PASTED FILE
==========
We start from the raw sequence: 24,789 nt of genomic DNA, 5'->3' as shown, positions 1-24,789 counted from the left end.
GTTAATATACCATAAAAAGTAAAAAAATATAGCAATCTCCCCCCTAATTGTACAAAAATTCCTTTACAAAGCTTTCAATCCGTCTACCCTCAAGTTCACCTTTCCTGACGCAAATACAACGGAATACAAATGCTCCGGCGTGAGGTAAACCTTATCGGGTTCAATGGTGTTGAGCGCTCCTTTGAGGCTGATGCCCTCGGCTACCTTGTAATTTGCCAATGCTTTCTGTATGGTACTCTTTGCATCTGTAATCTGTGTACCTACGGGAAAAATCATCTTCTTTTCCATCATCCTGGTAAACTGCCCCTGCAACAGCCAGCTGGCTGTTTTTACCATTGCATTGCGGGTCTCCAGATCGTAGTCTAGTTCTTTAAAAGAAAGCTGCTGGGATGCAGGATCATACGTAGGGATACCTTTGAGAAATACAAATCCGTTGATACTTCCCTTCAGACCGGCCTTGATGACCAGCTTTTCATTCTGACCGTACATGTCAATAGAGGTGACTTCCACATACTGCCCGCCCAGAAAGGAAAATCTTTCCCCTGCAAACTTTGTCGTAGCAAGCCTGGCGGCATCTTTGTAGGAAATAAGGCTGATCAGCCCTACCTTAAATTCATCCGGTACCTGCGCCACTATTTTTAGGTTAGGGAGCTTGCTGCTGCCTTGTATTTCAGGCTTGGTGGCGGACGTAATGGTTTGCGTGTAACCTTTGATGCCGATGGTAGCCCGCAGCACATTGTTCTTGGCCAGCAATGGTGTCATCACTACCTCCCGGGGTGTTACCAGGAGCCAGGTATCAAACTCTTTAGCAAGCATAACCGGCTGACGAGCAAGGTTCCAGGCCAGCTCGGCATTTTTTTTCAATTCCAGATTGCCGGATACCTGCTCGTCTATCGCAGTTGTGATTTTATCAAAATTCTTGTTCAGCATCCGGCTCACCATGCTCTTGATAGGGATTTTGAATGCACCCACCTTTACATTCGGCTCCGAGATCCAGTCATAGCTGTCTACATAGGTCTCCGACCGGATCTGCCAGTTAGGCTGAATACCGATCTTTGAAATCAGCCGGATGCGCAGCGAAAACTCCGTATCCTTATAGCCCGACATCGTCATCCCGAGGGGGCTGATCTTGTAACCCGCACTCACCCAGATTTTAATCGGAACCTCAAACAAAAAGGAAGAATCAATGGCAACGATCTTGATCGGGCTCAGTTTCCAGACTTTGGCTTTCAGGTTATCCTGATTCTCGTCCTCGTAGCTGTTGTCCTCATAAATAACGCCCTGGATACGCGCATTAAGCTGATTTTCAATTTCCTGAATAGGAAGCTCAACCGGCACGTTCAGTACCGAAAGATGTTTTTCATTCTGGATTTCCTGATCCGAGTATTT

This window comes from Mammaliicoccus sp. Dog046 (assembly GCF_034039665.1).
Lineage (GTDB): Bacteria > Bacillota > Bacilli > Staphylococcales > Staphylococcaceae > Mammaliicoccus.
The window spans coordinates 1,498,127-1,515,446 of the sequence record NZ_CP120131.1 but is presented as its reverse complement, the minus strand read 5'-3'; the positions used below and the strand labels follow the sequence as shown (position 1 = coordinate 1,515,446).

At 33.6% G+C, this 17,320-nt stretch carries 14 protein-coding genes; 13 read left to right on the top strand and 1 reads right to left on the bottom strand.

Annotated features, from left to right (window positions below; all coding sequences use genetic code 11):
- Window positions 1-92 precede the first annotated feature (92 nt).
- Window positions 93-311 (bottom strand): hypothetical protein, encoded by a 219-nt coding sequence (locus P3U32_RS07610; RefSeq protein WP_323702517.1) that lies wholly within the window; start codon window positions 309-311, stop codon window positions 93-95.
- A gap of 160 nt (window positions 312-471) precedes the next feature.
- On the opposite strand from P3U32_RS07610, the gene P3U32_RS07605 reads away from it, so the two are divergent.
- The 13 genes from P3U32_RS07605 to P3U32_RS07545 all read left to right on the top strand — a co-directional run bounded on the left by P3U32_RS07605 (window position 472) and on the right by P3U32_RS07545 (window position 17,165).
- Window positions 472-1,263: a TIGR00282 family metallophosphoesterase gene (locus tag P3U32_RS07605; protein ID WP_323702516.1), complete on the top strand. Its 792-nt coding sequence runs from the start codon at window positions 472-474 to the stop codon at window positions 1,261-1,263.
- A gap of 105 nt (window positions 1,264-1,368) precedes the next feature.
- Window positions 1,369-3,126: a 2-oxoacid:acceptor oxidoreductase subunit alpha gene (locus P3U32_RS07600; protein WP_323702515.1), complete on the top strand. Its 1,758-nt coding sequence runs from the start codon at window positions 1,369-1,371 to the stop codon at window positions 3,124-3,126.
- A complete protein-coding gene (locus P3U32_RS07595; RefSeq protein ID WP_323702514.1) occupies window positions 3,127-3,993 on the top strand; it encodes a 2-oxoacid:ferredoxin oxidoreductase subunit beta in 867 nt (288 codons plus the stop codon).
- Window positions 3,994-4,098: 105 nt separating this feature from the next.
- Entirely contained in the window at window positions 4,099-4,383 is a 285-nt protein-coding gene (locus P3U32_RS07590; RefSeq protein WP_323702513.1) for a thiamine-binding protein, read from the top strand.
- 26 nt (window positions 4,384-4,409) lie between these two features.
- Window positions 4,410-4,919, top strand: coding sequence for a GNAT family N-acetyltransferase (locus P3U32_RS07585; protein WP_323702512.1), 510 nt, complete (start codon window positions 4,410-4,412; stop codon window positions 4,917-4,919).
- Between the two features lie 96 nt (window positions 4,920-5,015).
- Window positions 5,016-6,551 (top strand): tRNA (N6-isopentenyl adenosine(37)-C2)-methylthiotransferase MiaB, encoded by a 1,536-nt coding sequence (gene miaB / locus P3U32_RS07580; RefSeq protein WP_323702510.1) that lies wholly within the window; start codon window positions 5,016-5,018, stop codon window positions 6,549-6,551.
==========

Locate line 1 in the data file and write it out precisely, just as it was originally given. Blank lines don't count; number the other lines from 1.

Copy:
We start from the raw sequence: 24,789 nt of genomic DNA, 5'->3' as shown, positions 1-24,789 counted from the left end.